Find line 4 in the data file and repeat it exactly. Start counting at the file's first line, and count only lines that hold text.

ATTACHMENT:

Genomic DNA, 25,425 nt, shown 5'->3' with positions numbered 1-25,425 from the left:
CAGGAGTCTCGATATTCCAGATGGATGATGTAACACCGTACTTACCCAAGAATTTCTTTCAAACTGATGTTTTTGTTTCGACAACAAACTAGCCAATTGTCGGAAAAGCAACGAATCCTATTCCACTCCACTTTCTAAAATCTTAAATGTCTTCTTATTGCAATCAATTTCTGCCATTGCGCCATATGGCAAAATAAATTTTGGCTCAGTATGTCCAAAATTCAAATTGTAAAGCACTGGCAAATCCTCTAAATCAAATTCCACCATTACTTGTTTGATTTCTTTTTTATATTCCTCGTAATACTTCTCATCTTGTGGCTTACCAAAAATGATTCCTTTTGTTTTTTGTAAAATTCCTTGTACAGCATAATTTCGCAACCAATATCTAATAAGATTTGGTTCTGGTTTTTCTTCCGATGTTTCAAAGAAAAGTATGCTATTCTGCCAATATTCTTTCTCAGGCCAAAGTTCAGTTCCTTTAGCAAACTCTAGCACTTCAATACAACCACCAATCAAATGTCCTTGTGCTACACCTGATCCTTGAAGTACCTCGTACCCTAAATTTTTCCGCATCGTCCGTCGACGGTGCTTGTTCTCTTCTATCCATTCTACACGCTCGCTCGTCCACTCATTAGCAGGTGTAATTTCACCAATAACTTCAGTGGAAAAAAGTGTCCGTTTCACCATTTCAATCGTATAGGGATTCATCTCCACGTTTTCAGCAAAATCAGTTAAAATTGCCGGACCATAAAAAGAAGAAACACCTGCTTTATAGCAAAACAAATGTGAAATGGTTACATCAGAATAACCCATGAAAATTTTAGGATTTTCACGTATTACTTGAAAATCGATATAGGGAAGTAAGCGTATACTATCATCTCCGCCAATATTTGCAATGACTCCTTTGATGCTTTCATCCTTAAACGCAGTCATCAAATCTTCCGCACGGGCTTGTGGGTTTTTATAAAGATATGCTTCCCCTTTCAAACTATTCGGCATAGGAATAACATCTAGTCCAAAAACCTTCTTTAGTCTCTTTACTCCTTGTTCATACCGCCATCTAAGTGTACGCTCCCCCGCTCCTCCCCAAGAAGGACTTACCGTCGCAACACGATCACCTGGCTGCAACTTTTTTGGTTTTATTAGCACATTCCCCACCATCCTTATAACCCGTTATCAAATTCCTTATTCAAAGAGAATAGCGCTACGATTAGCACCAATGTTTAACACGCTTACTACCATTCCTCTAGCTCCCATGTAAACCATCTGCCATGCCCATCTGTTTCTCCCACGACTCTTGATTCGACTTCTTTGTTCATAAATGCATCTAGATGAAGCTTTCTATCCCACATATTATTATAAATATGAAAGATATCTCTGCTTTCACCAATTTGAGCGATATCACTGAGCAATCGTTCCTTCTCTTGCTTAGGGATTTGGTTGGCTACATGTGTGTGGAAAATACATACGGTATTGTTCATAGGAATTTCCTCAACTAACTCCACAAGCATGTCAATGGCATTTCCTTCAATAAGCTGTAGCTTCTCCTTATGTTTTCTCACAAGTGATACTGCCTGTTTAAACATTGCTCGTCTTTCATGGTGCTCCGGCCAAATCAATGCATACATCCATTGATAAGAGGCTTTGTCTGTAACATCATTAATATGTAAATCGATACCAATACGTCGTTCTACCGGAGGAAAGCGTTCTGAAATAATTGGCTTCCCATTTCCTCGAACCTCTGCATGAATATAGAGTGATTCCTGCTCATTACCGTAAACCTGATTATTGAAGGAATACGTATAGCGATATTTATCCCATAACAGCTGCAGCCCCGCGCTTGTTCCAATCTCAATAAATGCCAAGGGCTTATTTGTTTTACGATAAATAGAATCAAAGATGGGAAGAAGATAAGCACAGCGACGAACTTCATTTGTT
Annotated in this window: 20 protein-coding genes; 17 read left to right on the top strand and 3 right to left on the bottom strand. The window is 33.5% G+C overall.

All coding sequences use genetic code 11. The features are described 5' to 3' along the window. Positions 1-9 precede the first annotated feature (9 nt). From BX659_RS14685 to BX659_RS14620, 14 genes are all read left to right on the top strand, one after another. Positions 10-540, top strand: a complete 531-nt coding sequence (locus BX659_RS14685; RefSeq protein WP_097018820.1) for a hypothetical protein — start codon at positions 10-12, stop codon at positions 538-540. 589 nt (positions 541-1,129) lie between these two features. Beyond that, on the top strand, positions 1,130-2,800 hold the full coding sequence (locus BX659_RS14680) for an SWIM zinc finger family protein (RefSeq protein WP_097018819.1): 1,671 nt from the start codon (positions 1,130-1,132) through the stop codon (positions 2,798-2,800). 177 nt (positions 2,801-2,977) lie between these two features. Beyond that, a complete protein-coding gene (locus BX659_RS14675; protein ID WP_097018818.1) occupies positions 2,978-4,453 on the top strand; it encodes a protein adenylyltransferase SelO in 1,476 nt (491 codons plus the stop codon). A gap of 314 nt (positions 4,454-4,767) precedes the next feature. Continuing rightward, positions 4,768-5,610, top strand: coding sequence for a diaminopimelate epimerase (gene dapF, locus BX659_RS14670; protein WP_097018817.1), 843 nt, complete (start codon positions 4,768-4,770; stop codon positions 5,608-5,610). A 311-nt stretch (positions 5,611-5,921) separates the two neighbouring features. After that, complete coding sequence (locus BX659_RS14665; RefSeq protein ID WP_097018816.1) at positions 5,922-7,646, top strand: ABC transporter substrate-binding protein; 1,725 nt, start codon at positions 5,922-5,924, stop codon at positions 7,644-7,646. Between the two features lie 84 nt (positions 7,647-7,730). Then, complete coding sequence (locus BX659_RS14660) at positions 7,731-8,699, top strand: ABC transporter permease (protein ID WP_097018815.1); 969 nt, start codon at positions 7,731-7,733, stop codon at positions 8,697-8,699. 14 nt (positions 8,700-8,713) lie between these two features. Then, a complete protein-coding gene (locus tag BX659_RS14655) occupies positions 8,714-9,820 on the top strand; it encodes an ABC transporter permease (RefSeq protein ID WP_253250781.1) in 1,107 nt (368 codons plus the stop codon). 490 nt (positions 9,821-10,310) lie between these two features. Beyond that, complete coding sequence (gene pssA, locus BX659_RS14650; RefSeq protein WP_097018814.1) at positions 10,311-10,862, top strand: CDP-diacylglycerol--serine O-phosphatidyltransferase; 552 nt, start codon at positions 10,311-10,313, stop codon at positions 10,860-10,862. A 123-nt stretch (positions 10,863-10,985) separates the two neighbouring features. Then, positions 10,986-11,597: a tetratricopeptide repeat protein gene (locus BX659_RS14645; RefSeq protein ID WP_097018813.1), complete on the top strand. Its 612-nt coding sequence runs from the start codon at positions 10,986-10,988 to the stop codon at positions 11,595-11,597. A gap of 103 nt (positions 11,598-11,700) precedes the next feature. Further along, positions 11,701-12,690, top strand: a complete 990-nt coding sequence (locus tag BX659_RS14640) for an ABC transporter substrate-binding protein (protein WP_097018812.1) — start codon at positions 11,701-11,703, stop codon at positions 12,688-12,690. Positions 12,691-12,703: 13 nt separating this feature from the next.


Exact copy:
All coding sequences use genetic code 11. The features are described 5' to 3' along the window. Positions 1-9 precede the first annotated feature (9 nt). From BX659_RS14685 to BX659_RS14620, 14 genes are all read left to right on the top strand, one after another. Positions 10-540, top strand: a complete 531-nt coding sequence (locus BX659_RS14685; RefSeq protein WP_097018820.1) for a hypothetical protein — start codon at positions 10-12, stop codon at positions 538-540. 589 nt (positions 541-1,129) lie between these two features. Beyond that, on the top strand, positions 1,130-2,800 hold the full coding sequence (locus BX659_RS14680) for an SWIM zinc finger family protein (RefSeq protein WP_097018819.1): 1,671 nt from the start codon (positions 1,130-1,132) through the stop codon (positions 2,798-2,800). 177 nt (positions 2,801-2,977) lie between these two features. Beyond that, a complete protein-coding gene (locus BX659_RS14675; protein ID WP_097018818.1) occupies positions 2,978-4,453 on the top strand; it encodes a protein adenylyltransferase SelO in 1,476 nt (491 codons plus the stop codon). A gap of 314 nt (positions 4,454-4,767) precedes the next feature. Continuing rightward, positions 4,768-5,610, top strand: coding sequence for a diaminopimelate epimerase (gene dapF, locus BX659_RS14670; protein WP_097018817.1), 843 nt, complete (start codon positions 4,768-4,770; stop codon positions 5,608-5,610). A 311-nt stretch (positions 5,611-5,921) separates the two neighbouring features. After that, complete coding sequence (locus BX659_RS14665; RefSeq protein ID WP_097018816.1) at positions 5,922-7,646, top strand: ABC transporter substrate-binding protein; 1,725 nt, start codon at positions 5,922-5,924, stop codon at positions 7,644-7,646. Between the two features lie 84 nt (positions 7,647-7,730). Then, complete coding sequence (locus BX659_RS14660) at positions 7,731-8,699, top strand: ABC transporter permease (protein ID WP_097018815.1); 969 nt, start codon at positions 7,731-7,733, stop codon at positions 8,697-8,699. 14 nt (positions 8,700-8,713) lie between these two features. Then, a complete protein-coding gene (locus tag BX659_RS14655) occupies positions 8,714-9,820 on the top strand; it encodes an ABC transporter permease (RefSeq protein ID WP_253250781.1) in 1,107 nt (368 codons plus the stop codon). 490 nt (positions 9,821-10,310) lie between these two features. Beyond that, complete coding sequence (gene pssA, locus BX659_RS14650; RefSeq protein WP_097018814.1) at positions 10,311-10,862, top strand: CDP-diacylglycerol--serine O-phosphatidyltransferase; 552 nt, start codon at positions 10,311-10,313, stop codon at positions 10,860-10,862. A 123-nt stretch (positions 10,863-10,985) separates the two neighbouring features. Then, positions 10,986-11,597: a tetratricopeptide repeat protein gene (locus BX659_RS14645; RefSeq protein ID WP_097018813.1), complete on the top strand. Its 612-nt coding sequence runs from the start codon at positions 10,986-10,988 to the stop codon at positions 11,595-11,597. A gap of 103 nt (positions 11,598-11,700) precedes the next feature. Further along, positions 11,701-12,690, top strand: a complete 990-nt coding sequence (locus tag BX659_RS14640) for an ABC transporter substrate-binding protein (protein WP_097018812.1) — start codon at positions 11,701-11,703, stop codon at positions 12,688-12,690. Positions 12,691-12,703: 13 nt separating this feature from the next.